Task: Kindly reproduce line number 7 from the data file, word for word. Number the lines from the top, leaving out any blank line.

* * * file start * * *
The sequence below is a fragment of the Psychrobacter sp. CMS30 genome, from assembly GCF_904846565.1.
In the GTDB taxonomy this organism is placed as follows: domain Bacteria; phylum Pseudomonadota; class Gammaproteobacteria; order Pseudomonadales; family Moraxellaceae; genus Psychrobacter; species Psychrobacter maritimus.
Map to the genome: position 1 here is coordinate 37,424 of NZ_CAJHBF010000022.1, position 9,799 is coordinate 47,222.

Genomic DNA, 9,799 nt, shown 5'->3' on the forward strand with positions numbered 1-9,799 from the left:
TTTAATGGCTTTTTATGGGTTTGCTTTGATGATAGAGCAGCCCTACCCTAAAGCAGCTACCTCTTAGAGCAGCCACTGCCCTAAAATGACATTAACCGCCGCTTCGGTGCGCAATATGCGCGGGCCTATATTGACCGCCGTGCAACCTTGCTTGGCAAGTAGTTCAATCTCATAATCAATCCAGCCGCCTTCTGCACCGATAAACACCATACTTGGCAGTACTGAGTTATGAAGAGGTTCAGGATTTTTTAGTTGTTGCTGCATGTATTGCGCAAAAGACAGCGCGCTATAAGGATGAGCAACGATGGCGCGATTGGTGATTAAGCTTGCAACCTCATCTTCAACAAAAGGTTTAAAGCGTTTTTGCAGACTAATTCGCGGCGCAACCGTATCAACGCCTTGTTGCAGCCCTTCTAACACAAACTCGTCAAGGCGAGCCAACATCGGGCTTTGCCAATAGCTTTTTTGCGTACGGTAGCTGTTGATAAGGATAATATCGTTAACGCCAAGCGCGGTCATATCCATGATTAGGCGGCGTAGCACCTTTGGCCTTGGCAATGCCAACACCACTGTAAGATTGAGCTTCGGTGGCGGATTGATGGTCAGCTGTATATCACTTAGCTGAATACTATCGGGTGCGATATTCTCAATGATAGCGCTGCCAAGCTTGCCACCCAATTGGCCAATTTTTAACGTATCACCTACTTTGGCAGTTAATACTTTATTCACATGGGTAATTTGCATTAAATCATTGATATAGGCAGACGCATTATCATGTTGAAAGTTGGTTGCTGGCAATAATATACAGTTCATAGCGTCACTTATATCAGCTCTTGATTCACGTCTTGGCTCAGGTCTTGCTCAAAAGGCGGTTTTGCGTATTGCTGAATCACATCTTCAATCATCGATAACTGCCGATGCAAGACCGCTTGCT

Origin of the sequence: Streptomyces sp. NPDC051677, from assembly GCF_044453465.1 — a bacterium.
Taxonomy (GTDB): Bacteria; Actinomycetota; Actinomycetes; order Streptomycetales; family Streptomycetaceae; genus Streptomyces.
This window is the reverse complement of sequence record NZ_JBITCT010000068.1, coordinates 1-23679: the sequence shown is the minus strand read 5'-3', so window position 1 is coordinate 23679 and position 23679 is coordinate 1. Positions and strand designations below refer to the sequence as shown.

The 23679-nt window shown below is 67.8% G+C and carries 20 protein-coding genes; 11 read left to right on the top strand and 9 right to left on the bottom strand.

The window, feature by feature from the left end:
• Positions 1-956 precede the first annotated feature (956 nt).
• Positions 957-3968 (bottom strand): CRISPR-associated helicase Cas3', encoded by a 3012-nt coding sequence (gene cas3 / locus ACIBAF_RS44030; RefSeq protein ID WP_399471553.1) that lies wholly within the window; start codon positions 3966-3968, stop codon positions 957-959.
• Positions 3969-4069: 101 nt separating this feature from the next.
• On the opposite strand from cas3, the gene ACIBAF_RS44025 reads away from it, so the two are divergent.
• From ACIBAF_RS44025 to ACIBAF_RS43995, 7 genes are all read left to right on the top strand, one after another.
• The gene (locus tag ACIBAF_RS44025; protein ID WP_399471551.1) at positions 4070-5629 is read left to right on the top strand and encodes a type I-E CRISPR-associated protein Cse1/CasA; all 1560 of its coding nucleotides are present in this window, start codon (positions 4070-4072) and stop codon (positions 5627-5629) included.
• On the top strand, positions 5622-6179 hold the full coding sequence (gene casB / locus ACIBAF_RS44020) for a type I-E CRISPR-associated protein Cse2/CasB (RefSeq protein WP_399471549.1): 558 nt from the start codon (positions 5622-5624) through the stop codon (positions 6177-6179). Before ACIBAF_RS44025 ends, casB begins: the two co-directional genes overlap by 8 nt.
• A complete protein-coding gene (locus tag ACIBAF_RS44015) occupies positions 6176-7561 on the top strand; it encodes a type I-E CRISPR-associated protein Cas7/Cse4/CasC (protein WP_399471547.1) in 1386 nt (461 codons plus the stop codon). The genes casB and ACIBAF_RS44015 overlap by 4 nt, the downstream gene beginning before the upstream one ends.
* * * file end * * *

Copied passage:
Taxonomy (GTDB): Bacteria; Actinomycetota; Actinomycetes; order Streptomycetales; family Streptomycetaceae; genus Streptomyces.